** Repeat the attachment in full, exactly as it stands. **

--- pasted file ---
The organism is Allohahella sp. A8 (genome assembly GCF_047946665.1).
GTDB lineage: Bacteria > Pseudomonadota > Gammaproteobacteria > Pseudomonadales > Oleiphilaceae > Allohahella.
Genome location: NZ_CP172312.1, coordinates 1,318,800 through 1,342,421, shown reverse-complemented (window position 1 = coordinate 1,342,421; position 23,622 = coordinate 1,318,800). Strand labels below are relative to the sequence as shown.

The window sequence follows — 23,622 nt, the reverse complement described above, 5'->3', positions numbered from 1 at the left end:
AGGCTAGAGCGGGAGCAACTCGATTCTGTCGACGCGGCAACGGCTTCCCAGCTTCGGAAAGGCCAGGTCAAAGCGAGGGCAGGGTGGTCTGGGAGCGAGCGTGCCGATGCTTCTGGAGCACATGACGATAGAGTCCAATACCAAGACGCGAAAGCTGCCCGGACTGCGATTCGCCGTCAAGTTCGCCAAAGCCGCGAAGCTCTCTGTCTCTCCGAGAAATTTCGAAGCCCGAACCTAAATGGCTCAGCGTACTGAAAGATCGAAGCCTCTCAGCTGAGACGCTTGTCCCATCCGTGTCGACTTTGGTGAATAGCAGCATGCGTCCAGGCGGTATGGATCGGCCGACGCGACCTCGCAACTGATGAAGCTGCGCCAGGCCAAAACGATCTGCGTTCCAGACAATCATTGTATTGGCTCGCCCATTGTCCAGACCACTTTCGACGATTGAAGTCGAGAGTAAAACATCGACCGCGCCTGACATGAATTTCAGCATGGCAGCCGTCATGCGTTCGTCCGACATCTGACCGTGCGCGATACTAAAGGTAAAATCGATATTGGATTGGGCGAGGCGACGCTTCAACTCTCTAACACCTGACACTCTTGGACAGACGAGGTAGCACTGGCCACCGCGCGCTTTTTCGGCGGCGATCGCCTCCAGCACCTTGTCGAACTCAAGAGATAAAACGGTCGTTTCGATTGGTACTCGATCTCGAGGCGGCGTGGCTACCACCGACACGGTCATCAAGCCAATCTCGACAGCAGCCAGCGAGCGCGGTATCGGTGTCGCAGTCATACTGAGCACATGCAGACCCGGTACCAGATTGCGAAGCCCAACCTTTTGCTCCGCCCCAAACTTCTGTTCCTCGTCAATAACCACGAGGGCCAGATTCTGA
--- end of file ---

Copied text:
The organism is Allohahella sp. A8 (genome assembly GCF_047946665.1).
GTDB lineage: Bacteria > Pseudomonadota > Gammaproteobacteria > Pseudomonadales > Oleiphilaceae > Allohahella.
Genome location: NZ_CP172312.1, coordinates 1,318,800 through 1,342,421, shown reverse-complemented (window position 1 = coordinate 1,342,421; position 23,622 = coordinate 1,318,800). Strand labels below are relative to the sequence as shown.

The window sequence follows — 23,622 nt, the reverse complement described above, 5'->3', positions numbered from 1 at the left end:
AGGCTAGAGCGGGAGCAACTCGATTCTGTCGACGCGGCAACGGCTTCCCAGCTTCGGAAAGGCCAGGTCAAAGCGAGGGCAGGGTGGTCTGGGAGCGAGCGTGCCGATGCTTCTGGAGCACATGACGATAGAGTCCAATACCAAGACGCGAAAGCTGCCCGGACTGCGATTCGCCGTCAAGTTCGCCAAAGCCGCGAAGCTCTCTGTCTCTCCGAGAAATTTCGAAGCCCGAACCTAAATGGCTCAGCGTACTGAAAGATCGAAGCCTCTCAGCTGAGACGCTTGTCCCATCCGTGTCGACTTTGGTGAATAGCAGCATGCGTCCAGGCGGTATGGATCGGCCGACGCGACCTCGCAACTGATGAAGCTGCGCCAGGCCAAAACGATCTGCGTTCCAGACAATCATTGTATTGGCTCGCCCATTGTCCAGACCACTTTCGACGATTGAAGTCGAGAGTAAAACATCGACCGCGCCTGACATGAATTTCAGCATGGCAGCCGTCATGCGTTCGTCCGACATCTGACCGTGCGCGATACTAAAGGTAAAATCGATATTGGATTGGGCGAGGCGACGCTTCAACTCTCTAACACCTGACACTCTTGGACAGACGAGGTAGCACTGGCCACCGCGCGCTTTTTCGGCGGCGATCGCCTCCAGCACCTTGTCGAACTCAAGAGATAAAACGGTCGTTTCGATTGGTACTCGATCTCGAGGCGGCGTGGCTACCACCGACACGGTCATCAAGCCAATCTCGACAGCAGCCAGCGAGCGCGGTATCGGTGTCGCAGTCATACTGAGCACATGCAGACCCGGTACCAGATTGCGAAGCCCAACCTTTTGCTCCGCCCCAAACTTCTGTTCCTCGTCAATAACCACGAGGGCCAGATTCTGA